In another world, the Conservative Party Conference would’ve been the highlight of the political calendar. The venue packed with party activists, many of them bleary-eyed from celebrating the success of the Tories in the recent general election. The stage would’ve been set, and Boris Johnson would’ve walked into a huge hall full of cheers, cries and raucous applause.

However, that was not the case at all.

Instead, with a raging pandemic in the backdrop, the conference turned into a virtual event.  Talks were over Zoom rather than in packed rooms, and in the typical fashion of this government, the link didn’t even work for a while. Important speeches, which would’ve been met with the loud cheers of the party faithful, were instead delivered in a small place in the middle of nowhere. Even the Prime Minister’s auto-cue decided to abandon him halfway through his speech, leaving him to deliver it using the script in his hands.

I don’t usually listen to party conference speeches, instead preferring to digest the highlights from social media. However, with the Prime Minister at the helm of a government who doesn't know how to use Microsoft Excel (do you?) and a seemingly uncontrollable virus ripping through our lives, it seemed important to do so. Like others, I tuned in with the intention of seeing what he makes of a pandemic which has us firmly gripped in its vice.

It was already going to be a challenging one for him as his rhetorical style is for the masses not the few. For me, it was a truly bizarre speech. You could almost say it was style over substance, but there wasn’t much style either. His sudden zigzagging from a forlorn, somber tone to cracking a couple of jokes left me bewildered.

It was a true ‘Boris’ speech in fashion. Littered with his usual metaphors and phrases- from gossipy gregarious to the cosmic spanner hurtling through the dark- it made me wonder if anyone else knew what he was saying. He clearly adopted an upbeat tone at times- at one point imagining the cheers of a crowd if the speech was delivered in gentler times.

However, it was a very hollow 25 minutes.

Johnson virtually told us next to no detail as to how we were going to get through the winter with COVID-19 in the backdrop. Instead, there was quite a bit of emphasis on how the private sector was going to be instrumental in shaping our economic recovery. In my view, if the private sector is going to shape it similarly to its handling of COVID-19 testing, then we should buckle ourselves for a rough time ahead. He also focused his speech on the future, looking towards the ‘wind revolution’ and how in ten years we will all be "picnicking in wild-belts."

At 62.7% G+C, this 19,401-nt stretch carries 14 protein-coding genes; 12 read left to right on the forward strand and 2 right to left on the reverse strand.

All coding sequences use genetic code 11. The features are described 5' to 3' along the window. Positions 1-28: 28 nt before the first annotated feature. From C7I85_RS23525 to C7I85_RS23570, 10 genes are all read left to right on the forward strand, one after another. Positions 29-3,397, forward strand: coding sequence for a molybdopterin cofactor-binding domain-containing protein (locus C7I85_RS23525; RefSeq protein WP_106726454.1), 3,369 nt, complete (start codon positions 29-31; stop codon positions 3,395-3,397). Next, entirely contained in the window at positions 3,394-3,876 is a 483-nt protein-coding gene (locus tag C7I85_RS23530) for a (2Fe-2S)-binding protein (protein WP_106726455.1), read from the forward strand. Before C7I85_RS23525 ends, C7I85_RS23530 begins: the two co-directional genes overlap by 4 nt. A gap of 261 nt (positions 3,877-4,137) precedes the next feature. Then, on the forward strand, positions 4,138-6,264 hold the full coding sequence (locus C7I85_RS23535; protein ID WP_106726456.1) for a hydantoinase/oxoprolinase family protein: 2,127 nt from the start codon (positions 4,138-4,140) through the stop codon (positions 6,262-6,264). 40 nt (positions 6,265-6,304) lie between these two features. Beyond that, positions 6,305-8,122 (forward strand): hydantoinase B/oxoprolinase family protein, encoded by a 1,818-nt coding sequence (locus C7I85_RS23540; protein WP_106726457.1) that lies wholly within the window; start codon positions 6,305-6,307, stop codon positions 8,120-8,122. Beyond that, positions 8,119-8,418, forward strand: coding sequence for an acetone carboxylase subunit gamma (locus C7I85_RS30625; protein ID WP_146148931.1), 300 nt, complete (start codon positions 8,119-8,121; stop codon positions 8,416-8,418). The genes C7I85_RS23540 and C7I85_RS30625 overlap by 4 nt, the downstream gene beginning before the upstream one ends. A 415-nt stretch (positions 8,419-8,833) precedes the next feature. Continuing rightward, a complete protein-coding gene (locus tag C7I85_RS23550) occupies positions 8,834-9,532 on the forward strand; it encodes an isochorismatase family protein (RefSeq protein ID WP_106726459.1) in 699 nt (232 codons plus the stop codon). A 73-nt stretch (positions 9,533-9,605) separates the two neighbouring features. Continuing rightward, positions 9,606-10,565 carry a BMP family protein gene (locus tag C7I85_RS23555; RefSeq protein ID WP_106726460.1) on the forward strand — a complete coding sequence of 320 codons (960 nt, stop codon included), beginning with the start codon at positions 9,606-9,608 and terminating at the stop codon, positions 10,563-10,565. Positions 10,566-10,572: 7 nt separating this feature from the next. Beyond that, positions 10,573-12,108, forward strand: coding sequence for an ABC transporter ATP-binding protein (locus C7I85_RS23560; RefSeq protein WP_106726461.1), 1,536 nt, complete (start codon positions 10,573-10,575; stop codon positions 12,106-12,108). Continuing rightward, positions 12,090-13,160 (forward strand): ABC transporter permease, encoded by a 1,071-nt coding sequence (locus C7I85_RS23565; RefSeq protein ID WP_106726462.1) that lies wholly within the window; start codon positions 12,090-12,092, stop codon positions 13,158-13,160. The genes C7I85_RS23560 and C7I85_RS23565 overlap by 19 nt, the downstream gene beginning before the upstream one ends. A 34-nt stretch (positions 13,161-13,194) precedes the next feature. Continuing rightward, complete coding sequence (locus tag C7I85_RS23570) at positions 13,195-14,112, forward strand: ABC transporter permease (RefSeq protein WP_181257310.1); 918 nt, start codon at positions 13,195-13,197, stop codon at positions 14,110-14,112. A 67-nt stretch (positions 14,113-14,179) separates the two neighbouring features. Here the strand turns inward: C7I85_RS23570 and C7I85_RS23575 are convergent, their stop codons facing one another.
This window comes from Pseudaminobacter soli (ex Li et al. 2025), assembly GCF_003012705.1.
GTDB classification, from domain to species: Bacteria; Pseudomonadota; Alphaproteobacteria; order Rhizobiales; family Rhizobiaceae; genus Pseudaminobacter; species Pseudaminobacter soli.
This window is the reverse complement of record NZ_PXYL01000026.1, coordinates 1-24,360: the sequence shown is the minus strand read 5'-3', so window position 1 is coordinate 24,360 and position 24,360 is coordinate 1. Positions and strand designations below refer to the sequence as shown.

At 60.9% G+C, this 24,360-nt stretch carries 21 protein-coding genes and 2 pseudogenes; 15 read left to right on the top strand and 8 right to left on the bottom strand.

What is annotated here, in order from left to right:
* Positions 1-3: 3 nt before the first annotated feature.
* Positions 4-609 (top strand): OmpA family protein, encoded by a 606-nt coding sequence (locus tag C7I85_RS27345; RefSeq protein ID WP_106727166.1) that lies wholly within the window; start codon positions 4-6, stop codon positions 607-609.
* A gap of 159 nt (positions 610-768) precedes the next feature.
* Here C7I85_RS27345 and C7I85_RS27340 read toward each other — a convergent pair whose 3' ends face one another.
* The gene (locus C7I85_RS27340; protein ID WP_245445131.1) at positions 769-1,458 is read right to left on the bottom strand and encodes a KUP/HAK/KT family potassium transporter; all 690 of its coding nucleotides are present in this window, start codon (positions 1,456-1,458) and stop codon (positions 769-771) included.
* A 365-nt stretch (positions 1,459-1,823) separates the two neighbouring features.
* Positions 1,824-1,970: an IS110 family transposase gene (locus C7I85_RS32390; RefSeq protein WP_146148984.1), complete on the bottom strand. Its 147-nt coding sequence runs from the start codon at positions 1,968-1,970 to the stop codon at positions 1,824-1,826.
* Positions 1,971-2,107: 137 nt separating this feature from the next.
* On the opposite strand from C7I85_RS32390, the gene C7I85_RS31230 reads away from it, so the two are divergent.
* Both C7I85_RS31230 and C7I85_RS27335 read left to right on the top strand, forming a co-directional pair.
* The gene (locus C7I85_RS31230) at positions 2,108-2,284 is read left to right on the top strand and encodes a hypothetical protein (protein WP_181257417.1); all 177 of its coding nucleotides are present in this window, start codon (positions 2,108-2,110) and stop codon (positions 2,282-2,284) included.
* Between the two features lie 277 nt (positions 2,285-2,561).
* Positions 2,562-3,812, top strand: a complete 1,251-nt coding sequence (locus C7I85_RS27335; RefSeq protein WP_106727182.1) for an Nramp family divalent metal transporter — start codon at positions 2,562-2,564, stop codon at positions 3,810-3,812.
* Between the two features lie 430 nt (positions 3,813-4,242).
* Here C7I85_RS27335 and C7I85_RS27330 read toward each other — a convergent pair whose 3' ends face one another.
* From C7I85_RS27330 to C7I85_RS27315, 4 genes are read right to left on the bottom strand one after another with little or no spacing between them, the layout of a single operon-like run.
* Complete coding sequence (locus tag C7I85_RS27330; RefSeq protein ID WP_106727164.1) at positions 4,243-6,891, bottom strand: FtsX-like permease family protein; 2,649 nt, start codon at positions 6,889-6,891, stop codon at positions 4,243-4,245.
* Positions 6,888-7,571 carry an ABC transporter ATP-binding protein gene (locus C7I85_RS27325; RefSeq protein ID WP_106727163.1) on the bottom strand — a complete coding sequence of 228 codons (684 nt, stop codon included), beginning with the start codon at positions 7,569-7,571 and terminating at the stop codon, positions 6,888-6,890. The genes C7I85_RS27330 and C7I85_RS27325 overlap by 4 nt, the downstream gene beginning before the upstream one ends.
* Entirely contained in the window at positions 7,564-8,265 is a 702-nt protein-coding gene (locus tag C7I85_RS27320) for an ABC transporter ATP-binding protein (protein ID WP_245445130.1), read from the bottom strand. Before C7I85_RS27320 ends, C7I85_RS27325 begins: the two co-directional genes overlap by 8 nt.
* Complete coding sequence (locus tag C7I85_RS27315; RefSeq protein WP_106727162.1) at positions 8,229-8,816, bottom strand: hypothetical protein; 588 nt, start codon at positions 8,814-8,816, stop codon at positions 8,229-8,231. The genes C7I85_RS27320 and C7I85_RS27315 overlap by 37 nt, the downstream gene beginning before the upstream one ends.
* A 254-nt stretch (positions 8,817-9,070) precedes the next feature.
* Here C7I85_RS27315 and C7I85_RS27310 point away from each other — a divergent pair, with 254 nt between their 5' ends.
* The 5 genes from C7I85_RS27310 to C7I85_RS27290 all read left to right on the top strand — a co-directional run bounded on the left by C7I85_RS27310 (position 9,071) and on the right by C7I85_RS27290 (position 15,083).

This speech was an opportunity to reassure the public, the government and the party faithful that he had control of the steering wheel. The reality is, he lost control a good while ago.

Borrowing the tone from Clement Attlee’s speech in 1945, Johnson was intent on promising us a ‘New Jerusalem,’ with opportunity for all. He wanted to provide us with better health and social care, improved housing, a healthier way of life. It seems interesting but there was a problem with that- it was all embedded in the future. Instead of envisioning ‘one-to-one teaching’ for pupils, with no plan describing how, the Prime Minister should work to tackle the existing problems within our education system first. Instead of talking about the next ten years, many of us wanted him to show us a clear plan explaining how we’re going to come out of this crisis right now.

There’s no point in showing us the light at the end of the tunnel when there’s a huge rock threatening to block it out from us.

The next few months are going to be extremely important in shaping the future of this country. In a society where the NHS already fears the winter season, unemployment on an upward trajectory and our economy threatening to collapse, we need action now. What we can’t have is a government promising us a future when it can’t even address the issues of the present. What we need is a clear plan on how to make today better, not just tomorrow.  

Johnson needs to take off his rose-tinted spectacles and admit that our country is going backwards, not forwards.